• Taylor
    I didn't grow up in a football-watching family. My father, who apparently loved the game, passed away when I was young. My mother was much more interested in baseball, and had coworkers with season tickets, so I grew up going to the Kingdome to watch Ken Griffey Jr., Randy Johnson, Joey Cora, Edgar Martinez, Jay Buhner, Dan Wilson... I even spent my high school prom night at Safeco Field, watching Freddy Garcia pitch a great game against the Yank...
  • Charles
    If you think this book is about high school football in Texas, you're pretty much wrong. There is a fair amount about football, but this book is really a sort of sociological study of a small Texas town where Football is played. There is a lot about the difficulties of the local economy after the oil slump, and in general the book gives what I thought was a fairly negative view of the people and their preoccupations. I almost never like movies be...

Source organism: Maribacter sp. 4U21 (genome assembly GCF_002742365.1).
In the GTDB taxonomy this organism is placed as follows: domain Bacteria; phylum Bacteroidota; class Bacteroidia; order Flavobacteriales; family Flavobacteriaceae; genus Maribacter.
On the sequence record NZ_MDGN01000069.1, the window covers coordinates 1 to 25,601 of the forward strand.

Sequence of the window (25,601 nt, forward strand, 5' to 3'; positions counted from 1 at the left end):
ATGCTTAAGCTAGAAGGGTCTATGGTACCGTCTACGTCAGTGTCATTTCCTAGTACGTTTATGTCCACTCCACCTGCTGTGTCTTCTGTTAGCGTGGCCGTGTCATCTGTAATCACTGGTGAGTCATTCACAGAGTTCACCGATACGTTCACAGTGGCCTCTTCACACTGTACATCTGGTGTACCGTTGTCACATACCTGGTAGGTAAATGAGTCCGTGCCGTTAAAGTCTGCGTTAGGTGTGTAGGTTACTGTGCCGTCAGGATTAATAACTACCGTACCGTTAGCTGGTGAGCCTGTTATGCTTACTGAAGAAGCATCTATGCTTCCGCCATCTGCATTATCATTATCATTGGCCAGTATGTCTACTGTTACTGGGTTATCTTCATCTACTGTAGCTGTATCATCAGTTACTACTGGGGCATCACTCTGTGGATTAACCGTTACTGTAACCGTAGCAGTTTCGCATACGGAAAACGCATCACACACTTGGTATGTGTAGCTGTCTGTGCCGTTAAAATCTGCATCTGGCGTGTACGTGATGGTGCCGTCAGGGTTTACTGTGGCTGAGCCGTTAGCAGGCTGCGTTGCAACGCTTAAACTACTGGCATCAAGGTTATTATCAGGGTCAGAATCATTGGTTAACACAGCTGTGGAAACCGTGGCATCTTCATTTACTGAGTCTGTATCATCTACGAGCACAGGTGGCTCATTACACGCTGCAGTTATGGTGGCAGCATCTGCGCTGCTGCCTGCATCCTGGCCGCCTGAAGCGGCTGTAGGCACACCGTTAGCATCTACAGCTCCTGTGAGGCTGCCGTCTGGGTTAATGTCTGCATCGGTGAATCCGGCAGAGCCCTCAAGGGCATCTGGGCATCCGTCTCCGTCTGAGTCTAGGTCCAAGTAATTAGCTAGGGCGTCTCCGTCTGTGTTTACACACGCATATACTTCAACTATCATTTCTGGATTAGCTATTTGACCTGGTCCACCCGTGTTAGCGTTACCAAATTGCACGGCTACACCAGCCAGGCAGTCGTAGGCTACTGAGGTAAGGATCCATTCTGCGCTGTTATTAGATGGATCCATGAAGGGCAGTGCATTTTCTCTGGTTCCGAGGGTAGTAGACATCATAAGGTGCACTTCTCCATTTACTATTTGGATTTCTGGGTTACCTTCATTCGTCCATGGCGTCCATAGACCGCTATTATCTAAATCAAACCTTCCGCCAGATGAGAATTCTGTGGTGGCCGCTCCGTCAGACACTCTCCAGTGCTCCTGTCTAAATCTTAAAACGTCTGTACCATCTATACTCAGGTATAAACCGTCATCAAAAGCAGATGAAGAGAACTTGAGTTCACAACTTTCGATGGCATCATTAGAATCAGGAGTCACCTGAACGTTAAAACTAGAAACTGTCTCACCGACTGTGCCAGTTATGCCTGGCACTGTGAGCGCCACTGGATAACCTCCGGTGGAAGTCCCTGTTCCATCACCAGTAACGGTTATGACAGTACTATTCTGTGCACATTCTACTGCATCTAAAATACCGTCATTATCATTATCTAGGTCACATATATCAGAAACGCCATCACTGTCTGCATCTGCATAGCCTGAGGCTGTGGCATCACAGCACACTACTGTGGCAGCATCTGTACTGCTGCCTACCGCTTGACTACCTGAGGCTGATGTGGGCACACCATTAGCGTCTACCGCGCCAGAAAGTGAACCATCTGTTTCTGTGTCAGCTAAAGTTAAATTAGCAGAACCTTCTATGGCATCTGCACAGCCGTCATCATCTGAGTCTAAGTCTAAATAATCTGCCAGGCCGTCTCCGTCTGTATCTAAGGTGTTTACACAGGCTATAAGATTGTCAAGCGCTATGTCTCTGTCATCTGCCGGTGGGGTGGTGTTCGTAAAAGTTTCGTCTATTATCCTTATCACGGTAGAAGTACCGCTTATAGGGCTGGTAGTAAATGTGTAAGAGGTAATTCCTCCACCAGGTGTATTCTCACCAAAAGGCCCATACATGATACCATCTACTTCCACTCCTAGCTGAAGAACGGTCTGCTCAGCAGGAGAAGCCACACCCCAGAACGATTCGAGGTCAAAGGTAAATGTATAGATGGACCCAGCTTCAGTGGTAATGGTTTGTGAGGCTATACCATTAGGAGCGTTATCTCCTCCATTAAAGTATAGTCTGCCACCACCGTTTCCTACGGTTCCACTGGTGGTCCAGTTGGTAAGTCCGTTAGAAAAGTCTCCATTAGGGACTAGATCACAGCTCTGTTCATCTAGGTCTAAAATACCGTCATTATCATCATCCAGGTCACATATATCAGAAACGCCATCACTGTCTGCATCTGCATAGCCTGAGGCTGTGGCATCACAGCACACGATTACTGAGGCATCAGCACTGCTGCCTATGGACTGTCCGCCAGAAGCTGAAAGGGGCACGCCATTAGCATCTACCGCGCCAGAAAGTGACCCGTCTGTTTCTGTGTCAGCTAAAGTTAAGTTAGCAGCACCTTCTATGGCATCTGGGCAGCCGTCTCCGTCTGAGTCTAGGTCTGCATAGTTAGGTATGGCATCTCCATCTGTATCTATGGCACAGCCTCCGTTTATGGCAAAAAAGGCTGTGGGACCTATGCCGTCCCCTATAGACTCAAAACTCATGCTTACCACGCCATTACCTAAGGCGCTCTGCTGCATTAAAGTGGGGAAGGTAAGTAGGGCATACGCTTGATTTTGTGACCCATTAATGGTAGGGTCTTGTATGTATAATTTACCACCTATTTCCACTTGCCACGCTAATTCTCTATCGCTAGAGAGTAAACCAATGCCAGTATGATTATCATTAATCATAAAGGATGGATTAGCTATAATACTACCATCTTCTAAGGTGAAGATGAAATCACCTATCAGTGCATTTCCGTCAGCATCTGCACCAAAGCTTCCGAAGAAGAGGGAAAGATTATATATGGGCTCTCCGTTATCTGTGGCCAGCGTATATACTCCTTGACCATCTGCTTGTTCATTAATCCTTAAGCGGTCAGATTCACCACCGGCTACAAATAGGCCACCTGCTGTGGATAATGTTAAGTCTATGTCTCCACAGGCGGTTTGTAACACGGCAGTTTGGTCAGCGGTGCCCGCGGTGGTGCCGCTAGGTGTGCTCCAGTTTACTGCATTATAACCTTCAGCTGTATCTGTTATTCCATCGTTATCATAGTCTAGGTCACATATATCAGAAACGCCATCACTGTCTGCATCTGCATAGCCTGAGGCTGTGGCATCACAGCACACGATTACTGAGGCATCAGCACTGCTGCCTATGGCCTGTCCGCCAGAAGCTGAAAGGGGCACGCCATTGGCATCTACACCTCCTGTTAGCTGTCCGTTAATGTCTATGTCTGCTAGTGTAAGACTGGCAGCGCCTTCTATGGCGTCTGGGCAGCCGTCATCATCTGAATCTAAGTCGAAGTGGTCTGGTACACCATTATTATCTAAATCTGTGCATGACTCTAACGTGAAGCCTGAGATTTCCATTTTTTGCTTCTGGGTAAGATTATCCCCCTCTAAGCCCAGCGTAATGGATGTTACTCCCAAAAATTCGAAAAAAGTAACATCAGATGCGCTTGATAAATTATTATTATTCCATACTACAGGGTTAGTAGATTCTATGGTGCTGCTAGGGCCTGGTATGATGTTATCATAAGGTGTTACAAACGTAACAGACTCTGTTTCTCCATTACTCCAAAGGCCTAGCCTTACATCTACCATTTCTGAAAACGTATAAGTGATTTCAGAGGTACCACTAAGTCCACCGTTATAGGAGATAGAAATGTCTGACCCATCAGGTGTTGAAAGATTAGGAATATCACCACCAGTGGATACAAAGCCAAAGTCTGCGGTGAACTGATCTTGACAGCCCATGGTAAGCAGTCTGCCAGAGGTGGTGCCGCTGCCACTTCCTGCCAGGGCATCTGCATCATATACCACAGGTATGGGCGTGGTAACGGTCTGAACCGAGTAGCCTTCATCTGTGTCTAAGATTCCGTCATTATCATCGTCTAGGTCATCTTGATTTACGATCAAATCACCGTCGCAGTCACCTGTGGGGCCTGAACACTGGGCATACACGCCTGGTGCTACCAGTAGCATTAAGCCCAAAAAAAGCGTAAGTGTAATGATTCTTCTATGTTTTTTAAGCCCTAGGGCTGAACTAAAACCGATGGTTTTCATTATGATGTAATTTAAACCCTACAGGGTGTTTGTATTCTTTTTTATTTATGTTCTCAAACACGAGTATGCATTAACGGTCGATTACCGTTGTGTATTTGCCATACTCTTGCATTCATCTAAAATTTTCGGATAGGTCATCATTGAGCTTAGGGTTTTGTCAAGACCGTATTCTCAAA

• Shirley
    It's not a surprise that I loved this book. It is about high school football. I watched a lot of football growing up (Friday nights: high school football; Saturday: University of Colorado football; Sunday: NFL football - I was a huge 49ers fan). I probably could have done something great with all the hours I spent watching football. Ah well. My high school football team won the state championship, and I remember it as a glory day - it was snowing...
  • Carol
    If you love football, Friday Night Lights likely will be the best sports book you've ever read. If you don't love football, and aren't an avid nonfiction reader? FNL likely will be the best nonfiction book you've ever read.FNL is about the stories communities tell themselves. It's about how we live our values, collectively, how we relate to one another, how we motivate ourselves, our priorities, how we rationalize public policy, spending, the way...
  • Dan